Sunday, February 11, 2007

PSRC's David Denholm on the Employee Free Choice Act

The Public Service Research Council is a prestigious organization, headed by David Denholm, a renowned and respected author and speaker. We at are fortunate to consider David a friend, colleague and fellow fighter for freedom.

As the debate over the Employee Free Choice Act rages for the next several weeks, we are privileged to post what David has this to say on the topic:

Some of you know of my frustration about the statements so commonly made that go something like "We're not anti-union." To me such statements lack credibility.

The underlying problem with the debate on the "Employee Free Choice Act" is that unions are dying and Congress is looking for a way to resuscitate them. There are undoubtedly political motives for this. Organized labor is one of the financial mainstays of the Democratic Party.

There is growing evidence that, other than the finances, organized labor can't really deliver. Union membership has declined to the point that labor unions no longer have the political power necessary to dictate political choices. You could see this in the 2004 Iowa caucuses. Some unions supported Howard Dean and some supported Richard Gephardt. John Kerry won. In the 2006 California Governor's race organized labor put its resources behind Phil Angelides. Arnold Schwarzenegger won rather handily.

An editorial in the February 7, 2007 Waterbury Republican-American, "Not-so-big-labor," brought this right down to the local level in what is regarded by many as a union state.

Back to, "We're not anti-union." Well, why not? Is there something so inherently good, beneficial or necessary about labor unions that we must give them the right to run roughshod over the rule of law?

So long as we pretend to accept the idea that labor unions are a good thing with statements like "We're not anti-union," legislation like the "Employee Free Choice Act" will make sense. After all, if unions are a good thing and can't succeed without a draconian, anti-democratic law like this, then the law must be a good thing, too.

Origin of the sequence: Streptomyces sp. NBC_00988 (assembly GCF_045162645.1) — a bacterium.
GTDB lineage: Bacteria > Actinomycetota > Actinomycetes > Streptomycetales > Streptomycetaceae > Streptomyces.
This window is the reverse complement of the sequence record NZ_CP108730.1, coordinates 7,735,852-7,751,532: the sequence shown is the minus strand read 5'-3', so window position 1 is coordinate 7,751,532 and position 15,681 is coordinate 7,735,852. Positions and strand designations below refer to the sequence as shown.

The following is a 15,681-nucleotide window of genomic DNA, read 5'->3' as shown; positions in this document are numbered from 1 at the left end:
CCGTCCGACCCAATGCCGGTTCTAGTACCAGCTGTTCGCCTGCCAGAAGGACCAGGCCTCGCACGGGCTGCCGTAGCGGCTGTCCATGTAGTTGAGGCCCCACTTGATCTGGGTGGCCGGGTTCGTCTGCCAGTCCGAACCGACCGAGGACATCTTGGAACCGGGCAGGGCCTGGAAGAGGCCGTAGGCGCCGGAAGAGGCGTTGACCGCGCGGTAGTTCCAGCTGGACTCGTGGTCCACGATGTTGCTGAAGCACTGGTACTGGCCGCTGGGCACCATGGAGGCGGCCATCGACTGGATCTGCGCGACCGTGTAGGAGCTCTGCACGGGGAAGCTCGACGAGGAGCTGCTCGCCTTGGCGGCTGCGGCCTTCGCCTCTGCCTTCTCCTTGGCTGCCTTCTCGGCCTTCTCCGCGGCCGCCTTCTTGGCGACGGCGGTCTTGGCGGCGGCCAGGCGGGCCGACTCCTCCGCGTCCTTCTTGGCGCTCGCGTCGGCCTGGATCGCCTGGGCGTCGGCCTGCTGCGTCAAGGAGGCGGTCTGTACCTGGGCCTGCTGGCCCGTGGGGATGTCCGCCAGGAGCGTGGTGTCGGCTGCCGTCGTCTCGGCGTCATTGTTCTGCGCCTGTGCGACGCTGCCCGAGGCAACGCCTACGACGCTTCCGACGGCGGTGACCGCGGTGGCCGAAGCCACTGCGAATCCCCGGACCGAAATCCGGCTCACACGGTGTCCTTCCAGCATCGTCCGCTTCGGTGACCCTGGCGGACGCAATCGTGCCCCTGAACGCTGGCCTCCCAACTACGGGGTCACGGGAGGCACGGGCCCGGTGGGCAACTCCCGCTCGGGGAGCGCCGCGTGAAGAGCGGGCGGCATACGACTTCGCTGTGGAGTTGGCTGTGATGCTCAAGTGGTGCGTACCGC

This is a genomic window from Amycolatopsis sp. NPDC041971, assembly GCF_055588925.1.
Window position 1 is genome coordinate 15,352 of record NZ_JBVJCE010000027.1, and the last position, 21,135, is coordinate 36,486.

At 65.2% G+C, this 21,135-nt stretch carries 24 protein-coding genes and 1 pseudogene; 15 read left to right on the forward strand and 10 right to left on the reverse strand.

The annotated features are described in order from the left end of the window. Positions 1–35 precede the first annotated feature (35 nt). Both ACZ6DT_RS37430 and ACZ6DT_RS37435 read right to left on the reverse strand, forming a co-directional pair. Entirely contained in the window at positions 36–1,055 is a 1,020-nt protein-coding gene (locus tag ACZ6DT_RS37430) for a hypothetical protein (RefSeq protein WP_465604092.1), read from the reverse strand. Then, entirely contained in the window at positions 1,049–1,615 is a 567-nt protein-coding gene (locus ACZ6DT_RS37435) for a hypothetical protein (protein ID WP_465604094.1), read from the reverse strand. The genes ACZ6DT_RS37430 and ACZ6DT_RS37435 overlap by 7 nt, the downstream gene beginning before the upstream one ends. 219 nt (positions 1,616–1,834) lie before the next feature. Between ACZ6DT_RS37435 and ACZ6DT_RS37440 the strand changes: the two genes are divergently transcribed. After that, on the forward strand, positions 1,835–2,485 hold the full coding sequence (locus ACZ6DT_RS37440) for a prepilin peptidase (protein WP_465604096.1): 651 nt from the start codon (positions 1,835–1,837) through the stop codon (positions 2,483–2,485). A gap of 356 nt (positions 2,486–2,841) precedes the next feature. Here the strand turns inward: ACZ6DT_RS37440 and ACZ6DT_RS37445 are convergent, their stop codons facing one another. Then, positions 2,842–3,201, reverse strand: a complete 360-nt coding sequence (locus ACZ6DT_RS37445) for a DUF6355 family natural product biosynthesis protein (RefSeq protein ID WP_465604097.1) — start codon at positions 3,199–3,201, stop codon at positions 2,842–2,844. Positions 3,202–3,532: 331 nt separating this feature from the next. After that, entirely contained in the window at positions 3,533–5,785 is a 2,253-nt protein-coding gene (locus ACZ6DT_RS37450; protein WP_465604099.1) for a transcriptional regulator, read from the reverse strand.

Organized labor is pushing the "Employee Free Choice Act" as a means of "strengthening America's middle class." That's pure and utter nonsense. America's middle class is doing rather well.

The "middle class" is generally defined as the middle income quintile. Here's a link to a U.S. Census Bureau page on "Historical Income Tables." As you will see, in inflation adjusted dollars, the movement, albeit with some ups and downs, is upward. Between 1983 and 2005, the mean household income of the middle quintile increased from $47,487 to $57,660. That's an increase of more than 21 percent. During this time union membership as a percent of the workforce fell from 20.1 to 12.5. More importantly, on private nonagricultural payrolls it fell from 16.8 to 7.9 percent.

If there were any relationship between "strengthening America's middle class" and giving labor unions artificial respiration, wouldn't you expect these figures to be different?

There is little or no evidence that unionism is helpful. As labor economist Albert Rees says in his 1977 book "The Economics of Trade Unions," labor unions "benefit most those workers who would in any case be relatively well off, and while some of this gain may be at the expense of the owners of capital, most of it must be at the expense of consumers and the lower-paid workers.”

If the battle against the "Employee Free Choice Act" is to be won, one of the ways to do it is to shift the center of debate by putting the unions on the defensive. In other words, to admit that you are anti-union and to explain why that is in the public interest.

Let me know if I can help.


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